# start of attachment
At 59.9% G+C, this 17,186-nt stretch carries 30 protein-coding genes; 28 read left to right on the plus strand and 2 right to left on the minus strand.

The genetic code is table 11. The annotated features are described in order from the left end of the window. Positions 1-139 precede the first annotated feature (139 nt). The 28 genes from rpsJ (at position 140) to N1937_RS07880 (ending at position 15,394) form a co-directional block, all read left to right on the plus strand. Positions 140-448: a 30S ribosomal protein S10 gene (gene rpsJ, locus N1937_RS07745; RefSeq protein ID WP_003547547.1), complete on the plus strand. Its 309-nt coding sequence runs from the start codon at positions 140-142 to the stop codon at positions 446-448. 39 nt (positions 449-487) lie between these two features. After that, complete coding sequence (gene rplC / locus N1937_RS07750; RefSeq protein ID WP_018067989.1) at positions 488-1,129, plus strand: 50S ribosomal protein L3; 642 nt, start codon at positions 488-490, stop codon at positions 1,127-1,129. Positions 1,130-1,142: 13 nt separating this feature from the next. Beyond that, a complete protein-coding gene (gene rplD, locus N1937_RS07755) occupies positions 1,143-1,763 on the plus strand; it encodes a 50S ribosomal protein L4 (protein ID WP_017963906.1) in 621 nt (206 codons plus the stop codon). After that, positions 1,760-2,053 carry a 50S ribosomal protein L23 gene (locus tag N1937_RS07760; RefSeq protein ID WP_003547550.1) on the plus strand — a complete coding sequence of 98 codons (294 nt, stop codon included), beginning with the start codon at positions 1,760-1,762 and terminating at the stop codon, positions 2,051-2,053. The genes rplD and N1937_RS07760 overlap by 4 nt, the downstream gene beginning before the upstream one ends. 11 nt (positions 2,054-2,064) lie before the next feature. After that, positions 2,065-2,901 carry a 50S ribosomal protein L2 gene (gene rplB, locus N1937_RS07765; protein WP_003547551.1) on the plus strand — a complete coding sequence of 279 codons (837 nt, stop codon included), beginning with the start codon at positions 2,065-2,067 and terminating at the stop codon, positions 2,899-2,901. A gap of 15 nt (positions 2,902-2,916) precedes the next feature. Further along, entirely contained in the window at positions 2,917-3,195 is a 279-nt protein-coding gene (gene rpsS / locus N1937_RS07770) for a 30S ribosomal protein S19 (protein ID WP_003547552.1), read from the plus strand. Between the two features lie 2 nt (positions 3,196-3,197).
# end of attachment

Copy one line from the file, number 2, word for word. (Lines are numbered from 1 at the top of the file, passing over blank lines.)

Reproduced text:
The genetic code is table 11. The annotated features are described in order from the left end of the window. Positions 1-139 precede the first annotated feature (139 nt). The 28 genes from rpsJ (at position 140) to N1937_RS07880 (ending at position 15,394) form a co-directional block, all read left to right on the plus strand. Positions 140-448: a 30S ribosomal protein S10 gene (gene rpsJ, locus N1937_RS07745; RefSeq protein ID WP_003547547.1), complete on the plus strand. Its 309-nt coding sequence runs from the start codon at positions 140-142 to the stop codon at positions 446-448. 39 nt (positions 449-487) lie between these two features. After that, complete coding sequence (gene rplC / locus N1937_RS07750; RefSeq protein ID WP_018067989.1) at positions 488-1,129, plus strand: 50S ribosomal protein L3; 642 nt, start codon at positions 488-490, stop codon at positions 1,127-1,129. Positions 1,130-1,142: 13 nt separating this feature from the next. Beyond that, a complete protein-coding gene (gene rplD, locus N1937_RS07755) occupies positions 1,143-1,763 on the plus strand; it encodes a 50S ribosomal protein L4 (protein ID WP_017963906.1) in 621 nt (206 codons plus the stop codon). After that, positions 1,760-2,053 carry a 50S ribosomal protein L23 gene (locus tag N1937_RS07760; RefSeq protein ID WP_003547550.1) on the plus strand — a complete coding sequence of 98 codons (294 nt, stop codon included), beginning with the start codon at positions 1,760-1,762 and terminating at the stop codon, positions 2,051-2,053. The genes rplD and N1937_RS07760 overlap by 4 nt, the downstream gene beginning before the upstream one ends. 11 nt (positions 2,054-2,064) lie before the next feature. After that, positions 2,065-2,901 carry a 50S ribosomal protein L2 gene (gene rplB, locus N1937_RS07765; protein WP_003547551.1) on the plus strand — a complete coding sequence of 279 codons (837 nt, stop codon included), beginning with the start codon at positions 2,065-2,067 and terminating at the stop codon, positions 2,899-2,901. A gap of 15 nt (positions 2,902-2,916) precedes the next feature. Further along, entirely contained in the window at positions 2,917-3,195 is a 279-nt protein-coding gene (gene rpsS / locus N1937_RS07770) for a 30S ribosomal protein S19 (protein ID WP_003547552.1), read from the plus strand. Between the two features lie 2 nt (positions 3,196-3,197).